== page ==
- “While Google’s anti-competitive practices hurt companies like us, the negative impact on society and democracy wrought by their surveillance business model is far worse,” said DuckDuckGo’s founder and CEO Gabriel Weinberg after the lawsuit was announced. “The endless data collection and behavioral targeting originated by Google and forced onto the world through its search engine monopoly has led to discrimination, polarization, and the widespread false belief that getting privacy online is difficult.” (The Verge)
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Additional USA News
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- Read Ghislaine Maxwell’s Deposition In Jeffrey Epstein Case (NPR)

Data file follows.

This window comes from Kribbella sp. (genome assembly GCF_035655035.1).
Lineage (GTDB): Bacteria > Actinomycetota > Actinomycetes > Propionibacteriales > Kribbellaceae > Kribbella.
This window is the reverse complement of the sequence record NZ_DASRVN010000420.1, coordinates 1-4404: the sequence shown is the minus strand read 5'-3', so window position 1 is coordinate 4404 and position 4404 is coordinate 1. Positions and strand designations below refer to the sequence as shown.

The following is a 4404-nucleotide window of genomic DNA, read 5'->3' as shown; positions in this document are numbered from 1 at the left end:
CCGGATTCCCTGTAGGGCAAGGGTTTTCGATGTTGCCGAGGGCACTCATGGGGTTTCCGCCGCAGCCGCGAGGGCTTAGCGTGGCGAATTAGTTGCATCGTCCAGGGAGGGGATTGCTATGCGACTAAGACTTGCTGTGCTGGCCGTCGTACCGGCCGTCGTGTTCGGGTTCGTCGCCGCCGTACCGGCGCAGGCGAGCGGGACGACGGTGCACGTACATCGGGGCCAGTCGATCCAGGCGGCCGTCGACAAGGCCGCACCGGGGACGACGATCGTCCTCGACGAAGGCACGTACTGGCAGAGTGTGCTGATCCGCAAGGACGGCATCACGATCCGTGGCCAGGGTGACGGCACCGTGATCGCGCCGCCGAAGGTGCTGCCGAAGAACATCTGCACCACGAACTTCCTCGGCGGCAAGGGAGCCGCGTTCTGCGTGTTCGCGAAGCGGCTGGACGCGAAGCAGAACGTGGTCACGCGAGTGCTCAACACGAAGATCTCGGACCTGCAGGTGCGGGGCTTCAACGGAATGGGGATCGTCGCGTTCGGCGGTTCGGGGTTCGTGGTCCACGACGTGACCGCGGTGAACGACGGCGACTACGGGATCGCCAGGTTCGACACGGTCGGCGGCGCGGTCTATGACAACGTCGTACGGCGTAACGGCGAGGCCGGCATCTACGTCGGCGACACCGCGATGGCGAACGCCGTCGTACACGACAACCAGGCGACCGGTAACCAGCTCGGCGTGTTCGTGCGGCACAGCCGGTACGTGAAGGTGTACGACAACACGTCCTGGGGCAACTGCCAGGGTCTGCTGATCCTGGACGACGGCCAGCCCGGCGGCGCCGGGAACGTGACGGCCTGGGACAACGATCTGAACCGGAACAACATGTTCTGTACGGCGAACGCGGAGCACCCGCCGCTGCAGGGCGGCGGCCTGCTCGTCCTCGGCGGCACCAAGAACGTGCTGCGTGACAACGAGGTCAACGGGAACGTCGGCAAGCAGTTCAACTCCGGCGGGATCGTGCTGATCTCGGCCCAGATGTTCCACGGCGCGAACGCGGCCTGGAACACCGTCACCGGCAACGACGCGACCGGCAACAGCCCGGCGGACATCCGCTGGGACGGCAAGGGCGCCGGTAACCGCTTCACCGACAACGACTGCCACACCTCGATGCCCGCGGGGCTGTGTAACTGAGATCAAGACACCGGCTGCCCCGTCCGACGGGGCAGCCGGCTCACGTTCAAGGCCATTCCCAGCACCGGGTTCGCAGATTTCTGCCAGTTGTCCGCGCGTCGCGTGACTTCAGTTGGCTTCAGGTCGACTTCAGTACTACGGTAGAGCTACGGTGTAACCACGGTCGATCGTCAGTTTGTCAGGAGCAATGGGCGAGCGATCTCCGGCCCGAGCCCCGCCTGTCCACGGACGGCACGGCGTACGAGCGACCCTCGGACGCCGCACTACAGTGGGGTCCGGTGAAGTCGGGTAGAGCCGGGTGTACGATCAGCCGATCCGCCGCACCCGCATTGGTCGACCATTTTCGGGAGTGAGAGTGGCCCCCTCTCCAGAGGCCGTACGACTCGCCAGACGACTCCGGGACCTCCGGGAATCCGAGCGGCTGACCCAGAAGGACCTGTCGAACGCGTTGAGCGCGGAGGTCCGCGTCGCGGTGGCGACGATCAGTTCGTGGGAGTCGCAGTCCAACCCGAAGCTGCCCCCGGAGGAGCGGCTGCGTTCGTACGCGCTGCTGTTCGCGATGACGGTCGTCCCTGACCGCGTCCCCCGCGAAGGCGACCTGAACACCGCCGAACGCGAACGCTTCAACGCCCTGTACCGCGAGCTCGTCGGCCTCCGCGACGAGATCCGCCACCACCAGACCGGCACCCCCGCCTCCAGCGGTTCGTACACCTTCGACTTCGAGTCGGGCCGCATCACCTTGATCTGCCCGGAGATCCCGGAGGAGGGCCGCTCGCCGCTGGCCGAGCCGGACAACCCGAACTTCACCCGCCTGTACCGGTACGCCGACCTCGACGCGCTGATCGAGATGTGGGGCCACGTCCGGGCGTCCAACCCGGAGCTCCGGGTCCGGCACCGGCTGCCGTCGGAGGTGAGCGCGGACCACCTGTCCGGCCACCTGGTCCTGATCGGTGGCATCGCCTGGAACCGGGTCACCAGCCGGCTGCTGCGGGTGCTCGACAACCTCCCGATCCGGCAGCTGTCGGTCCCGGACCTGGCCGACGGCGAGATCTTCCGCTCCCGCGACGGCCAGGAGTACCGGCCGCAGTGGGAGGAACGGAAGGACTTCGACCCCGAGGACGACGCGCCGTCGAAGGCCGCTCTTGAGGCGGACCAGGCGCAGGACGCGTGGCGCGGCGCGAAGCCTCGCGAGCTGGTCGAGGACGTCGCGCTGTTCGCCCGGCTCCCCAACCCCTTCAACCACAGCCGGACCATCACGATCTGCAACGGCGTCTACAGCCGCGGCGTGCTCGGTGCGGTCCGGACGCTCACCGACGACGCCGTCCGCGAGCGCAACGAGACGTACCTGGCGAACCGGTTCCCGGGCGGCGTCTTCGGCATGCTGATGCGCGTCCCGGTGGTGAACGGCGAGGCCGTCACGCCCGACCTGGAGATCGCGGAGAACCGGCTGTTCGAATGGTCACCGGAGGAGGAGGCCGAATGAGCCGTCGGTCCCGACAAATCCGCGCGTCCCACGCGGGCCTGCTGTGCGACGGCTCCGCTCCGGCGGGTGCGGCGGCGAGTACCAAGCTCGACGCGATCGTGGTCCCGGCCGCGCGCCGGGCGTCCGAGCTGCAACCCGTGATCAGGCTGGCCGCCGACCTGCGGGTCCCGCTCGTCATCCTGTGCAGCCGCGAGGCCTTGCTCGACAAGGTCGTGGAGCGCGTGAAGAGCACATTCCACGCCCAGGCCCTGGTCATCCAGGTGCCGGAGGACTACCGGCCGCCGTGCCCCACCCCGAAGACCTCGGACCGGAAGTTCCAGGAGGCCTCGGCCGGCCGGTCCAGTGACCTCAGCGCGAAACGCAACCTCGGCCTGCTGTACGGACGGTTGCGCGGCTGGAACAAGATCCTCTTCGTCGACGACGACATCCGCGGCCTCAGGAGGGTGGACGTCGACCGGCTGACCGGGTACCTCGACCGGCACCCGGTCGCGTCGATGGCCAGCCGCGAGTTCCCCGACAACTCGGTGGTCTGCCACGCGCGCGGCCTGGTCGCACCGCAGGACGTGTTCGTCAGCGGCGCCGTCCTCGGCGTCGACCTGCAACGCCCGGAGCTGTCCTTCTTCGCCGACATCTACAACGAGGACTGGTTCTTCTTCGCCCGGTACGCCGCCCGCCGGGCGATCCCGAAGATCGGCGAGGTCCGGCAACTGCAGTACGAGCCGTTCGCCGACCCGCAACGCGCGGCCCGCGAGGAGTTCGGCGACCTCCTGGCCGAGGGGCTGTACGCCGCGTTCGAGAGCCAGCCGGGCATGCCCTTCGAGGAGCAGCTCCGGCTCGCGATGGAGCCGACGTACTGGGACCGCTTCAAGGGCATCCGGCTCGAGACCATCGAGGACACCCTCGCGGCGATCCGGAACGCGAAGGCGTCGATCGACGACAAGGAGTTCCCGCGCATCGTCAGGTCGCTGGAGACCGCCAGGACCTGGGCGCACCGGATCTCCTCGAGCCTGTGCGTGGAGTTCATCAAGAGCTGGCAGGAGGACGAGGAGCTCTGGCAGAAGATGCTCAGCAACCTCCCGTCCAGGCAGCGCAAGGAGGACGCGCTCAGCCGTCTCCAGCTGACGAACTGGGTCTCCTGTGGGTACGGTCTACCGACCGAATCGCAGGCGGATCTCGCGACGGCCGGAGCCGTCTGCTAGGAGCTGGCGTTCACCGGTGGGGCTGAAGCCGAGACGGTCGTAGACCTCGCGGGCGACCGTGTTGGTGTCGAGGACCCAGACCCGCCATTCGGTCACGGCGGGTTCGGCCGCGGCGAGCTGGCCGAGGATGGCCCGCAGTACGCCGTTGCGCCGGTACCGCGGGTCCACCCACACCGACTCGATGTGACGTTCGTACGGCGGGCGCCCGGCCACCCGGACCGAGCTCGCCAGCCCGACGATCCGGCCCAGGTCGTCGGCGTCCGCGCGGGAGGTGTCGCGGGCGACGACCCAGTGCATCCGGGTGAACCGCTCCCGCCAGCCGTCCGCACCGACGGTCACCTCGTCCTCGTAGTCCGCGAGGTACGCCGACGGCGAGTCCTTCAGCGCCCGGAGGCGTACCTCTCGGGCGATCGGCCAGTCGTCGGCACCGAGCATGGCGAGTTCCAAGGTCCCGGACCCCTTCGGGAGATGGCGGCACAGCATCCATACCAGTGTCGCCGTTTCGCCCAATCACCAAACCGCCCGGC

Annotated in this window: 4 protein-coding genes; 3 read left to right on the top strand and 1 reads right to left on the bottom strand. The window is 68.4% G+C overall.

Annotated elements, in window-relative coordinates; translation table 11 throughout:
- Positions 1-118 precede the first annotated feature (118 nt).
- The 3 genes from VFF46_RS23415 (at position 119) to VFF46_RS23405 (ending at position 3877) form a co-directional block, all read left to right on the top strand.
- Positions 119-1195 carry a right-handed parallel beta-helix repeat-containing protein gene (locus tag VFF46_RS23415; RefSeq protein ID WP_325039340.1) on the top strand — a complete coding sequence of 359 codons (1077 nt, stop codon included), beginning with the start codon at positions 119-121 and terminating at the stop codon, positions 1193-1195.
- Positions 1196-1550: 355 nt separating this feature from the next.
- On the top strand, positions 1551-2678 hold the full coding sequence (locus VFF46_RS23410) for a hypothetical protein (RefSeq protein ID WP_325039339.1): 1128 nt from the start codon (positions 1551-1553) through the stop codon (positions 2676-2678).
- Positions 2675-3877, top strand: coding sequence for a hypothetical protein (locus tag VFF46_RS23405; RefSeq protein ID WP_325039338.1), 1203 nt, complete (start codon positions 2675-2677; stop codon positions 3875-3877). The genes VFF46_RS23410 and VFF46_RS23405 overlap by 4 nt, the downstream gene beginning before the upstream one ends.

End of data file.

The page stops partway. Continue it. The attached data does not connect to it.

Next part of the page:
- US Ice officers ‘used torture to make Africans sign own deportation orders’ (Guardian)
If It Ain’t McBroke…
- You know the saying: if it ain’t broke, don’t fix it. At McDonald’s, some may argue the saying goes “if it is broke, don’t fix it.” At least when it comes to their infamous ice cream machines, which never seem to be functioning when you’re struck with an insatiable craving for a McFlurry. Luckily, one software engineer suffers from the same crummy ice cream luck and has decided to do something about it.
- Using a bot that automatically screens all of the McDonalds nationwide, Rashiq Zahid now knows whether he can order a McFlurry before he heads over to the drive-thru. And now you can too. Introducing McBroken, an absolutely groundbreaking site that maps every golden arch in the United States and lets you know if the ice cream machine is running.